Direct printing: Any effect on the disc's data?

For those of you who have inkjet printers that can print directly onto inkjet-printable CDs and DVDs, I have a question.

Browsing this forum, I see that there is a lot of discussion about the long-term life of the print quality, but what about the data and content that’s on the CD/DVD? Are your printed discs still readable and playable even a long time after you printed the surfaces?

I’m interested to know if this is safe in the long run, or if a variation of the same problem that cropped up with sticky labels might become a side effect of direct printing.

If you don’t mind sharing your experiences or observations, I’d be glad to the read them. Thanks everyone.

They are the same discs as non-printables, so no difference. The printable surface has no effect on burn quality or integrity.

Some people have reported that the tray in their Inkjet printer can scratch their CD/DVD when printing on it. That would impact the readability of the data negatively, but it would be instantly detectable by looking at the data side of the disc after removing it from the printer tray.

Thank you both for your input; much appreciated. However, I’d also like to mention something I read and gather any opinions. The publication [I]Care and Handling of CDs and DVDs — A Guide for Librarians and Archivists[/I], Oct, 2003 by the NIST (National Institute of Standards & Technology) says that ink affects the flatness and balance of a disc even though it has been specially manufactured with a printable surface (and here they are referring to printable DVDs, not CDs; DVDs are more sensitive than CDs to any disc imbalance). They say that for DVDs, full surface printing may not be the best choice since the ink may not be uniformly distributed over the disc surface (but it’s preferable to partial surface printing).

So what I’m interested in knowing is the real world experience of those who have printed on the (printable, of course) surface of their media. Can you still play the DVD without problems? After playing it multiple times, did it eventually develop problems, or has it remained playable? Is it playable even a long time after doing the original surface printing? (And, for the heck of it, I’ll welcome any feedback on CDs too.)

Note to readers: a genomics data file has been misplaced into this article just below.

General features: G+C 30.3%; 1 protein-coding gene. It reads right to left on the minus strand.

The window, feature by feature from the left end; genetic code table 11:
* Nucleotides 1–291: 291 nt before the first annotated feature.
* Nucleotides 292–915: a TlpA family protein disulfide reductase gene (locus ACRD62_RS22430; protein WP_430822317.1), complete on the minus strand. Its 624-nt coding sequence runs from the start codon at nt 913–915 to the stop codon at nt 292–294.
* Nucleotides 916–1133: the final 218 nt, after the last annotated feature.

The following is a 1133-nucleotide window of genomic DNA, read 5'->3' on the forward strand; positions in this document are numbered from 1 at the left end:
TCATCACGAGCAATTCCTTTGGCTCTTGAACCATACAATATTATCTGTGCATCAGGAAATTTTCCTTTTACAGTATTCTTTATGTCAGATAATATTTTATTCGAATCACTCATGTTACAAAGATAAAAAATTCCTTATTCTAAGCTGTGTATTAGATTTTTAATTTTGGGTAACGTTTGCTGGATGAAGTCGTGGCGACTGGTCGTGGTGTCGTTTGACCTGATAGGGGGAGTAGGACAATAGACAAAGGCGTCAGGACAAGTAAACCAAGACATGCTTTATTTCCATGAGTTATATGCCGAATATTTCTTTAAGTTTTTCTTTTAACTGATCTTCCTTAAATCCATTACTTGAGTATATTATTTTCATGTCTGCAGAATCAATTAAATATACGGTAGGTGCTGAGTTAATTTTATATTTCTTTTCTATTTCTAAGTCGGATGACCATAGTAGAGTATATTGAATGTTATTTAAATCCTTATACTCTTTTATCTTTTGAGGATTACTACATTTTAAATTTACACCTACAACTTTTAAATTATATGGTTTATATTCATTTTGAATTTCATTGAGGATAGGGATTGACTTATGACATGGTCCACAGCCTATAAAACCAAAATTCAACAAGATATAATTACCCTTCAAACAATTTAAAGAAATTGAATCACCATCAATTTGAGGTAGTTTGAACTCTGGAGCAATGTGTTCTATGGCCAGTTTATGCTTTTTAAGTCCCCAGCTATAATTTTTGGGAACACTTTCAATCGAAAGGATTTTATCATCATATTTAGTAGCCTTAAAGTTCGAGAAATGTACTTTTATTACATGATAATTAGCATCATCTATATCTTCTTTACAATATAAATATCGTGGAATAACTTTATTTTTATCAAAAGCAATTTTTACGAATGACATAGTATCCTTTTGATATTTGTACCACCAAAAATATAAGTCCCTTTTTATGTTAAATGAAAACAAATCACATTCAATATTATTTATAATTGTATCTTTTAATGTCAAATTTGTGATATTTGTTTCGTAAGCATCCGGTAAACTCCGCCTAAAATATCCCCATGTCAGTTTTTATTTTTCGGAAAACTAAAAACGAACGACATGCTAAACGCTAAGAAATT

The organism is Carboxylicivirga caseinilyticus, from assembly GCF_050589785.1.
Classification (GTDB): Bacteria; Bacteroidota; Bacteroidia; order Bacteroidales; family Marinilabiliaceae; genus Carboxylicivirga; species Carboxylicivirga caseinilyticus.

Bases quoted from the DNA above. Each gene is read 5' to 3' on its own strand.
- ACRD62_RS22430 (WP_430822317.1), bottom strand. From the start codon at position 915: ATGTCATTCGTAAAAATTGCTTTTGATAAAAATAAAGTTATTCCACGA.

Thanks again.

I’ve printed on both CD/DVD’s and after a year no noticeable difference. I did not scan them after i burned and printed them so i have no reference scans to go by sorry.

They say that for DVDs, full surface printing may not be the best choice since the ink may not be uniformly distributed over the disc surface (but it’s preferable to partial surface printing).

I’m not sure what they think that the DVD manufacturing plants are doing, if not printing on the discs. The only difference is that one is silk screened and the other is printed with inkjet. Paper labels are another thing, but inkjet printing has no effect whatsoever on the disc’s balance. Once dry, the weight of the ink is minuscule.


I have been using Verbatim DVD+R 4.7GB 16X White Inkjet Printable and Verbatim DVD+R DL 8.5GB/240Min 2.4X White Inkjet Printable media for over 2 years and haven’t experienced any problems at all.

I started out using an Epson R300, then went to an R320, and am now using the Epson R340. All three printers, print directly to DVD’s and CD’s, do and outstanding job.

All the DVD’s that I’ve burned and printed using the above, are still very playable. I don’t pay much attention to Scans, because a disc either plays or it doesn’t; and I haven’t burned and printed a coaster in a very, very, long time.



Sorry to piggy back my question on to his but, what settings do you use to print with your Epson R340? Do you have smuding or ink come off on your finger tips after your DVDs have dried for over 24 hours? Any help would most appreciated.



I spritz my discs with Patricia Nomick’s to “seal” the ink…

Thanks for the feedback, everyone. It makes me feel better about printing on DVDs. Now as for CDs, I’m curious…

Before the advent of direct inkjet printing on CDs, I read lots of testimony from people who burned CDs; and after six months or a year, the data on them was unreadable. People then started posting hints about how they avoided this: don’t buy certain cheap CDs, don’t place adhesive labels on CDs, buy CD-Rs instead of CD-RWs, store CDs properly - in individual cases, upright, and away from direct sunlight, etc.

Has anyone found that the special coating on printable CDs gives them an extra benefit because it provides more stability or protection to the CD, making it last longer? I wonder if anyone has noticed a quality difference between regular CD-Rs and -RWs (without an adhesive label) and those that are printable, especially if they’re of the same brand. Just curious.

BTW, CDan, just as an aside, that report I quoted on care of CDs/DVDs mentioned something called [I]pit art[/I]: “an alternative to printing that makes a holographic image on the disc; because it’s inkless, balance & flatness aren’t compromised.” However, this is a 2003 report; so I don’t know if pit art was (or is) “the norm” in DVD manufacturing, or if silkscreening is now the norm.

Maybe DVDs aren’t as sensitive as they were in 2003 and/or ink isn’t as much of an issue. That’s why I’m a fan of practical experience for learning about what [I]really[/I] works.